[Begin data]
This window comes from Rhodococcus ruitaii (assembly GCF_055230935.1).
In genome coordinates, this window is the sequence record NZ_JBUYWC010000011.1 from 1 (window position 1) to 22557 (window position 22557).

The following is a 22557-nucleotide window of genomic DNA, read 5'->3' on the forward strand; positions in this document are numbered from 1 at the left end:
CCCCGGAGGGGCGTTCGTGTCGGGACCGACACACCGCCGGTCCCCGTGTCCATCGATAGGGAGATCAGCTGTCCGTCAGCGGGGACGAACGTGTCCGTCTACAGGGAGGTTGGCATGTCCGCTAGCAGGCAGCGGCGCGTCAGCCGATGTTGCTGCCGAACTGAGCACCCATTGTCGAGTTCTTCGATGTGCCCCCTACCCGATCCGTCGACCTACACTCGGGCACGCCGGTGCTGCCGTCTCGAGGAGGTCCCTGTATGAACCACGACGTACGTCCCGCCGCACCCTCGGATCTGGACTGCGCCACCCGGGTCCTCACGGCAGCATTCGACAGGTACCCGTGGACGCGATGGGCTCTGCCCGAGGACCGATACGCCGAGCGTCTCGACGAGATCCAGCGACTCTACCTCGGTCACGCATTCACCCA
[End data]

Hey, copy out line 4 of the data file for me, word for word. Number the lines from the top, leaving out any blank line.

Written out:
CCCCGGAGGGGCGTTCGTGTCGGGACCGACACACCGCCGGTCCCCGTGTCCATCGATAGGGAGATCAGCTGTCCGTCAGCGGGGACGAACGTGTCCGTCTACAGGGAGGTTGGCATGTCCGCTAGCAGGCAGCGGCGCGTCAGCCGATGTTGCTGCCGAACTGAGCACCCATTGTCGAGTTCTTCGATGTGCCCCCTACCCGATCCGTCGACCTACACTCGGGCACGCCGGTGCTGCCGTCTCGAGGAGGTCCCTGTATGAACCACGACGTACGTCCCGCCGCACCCTCGGATCTGGACTGCGCCACCCGGGTCCTCACGGCAGCATTCGACAGGTACCCGTGGACGCGATGGGCTCTGCCCGAGGACCGATACGCCGAGCGTCTCGACGAGATCCAGCGACTCTACCTCGGTCACGCATTCACCCA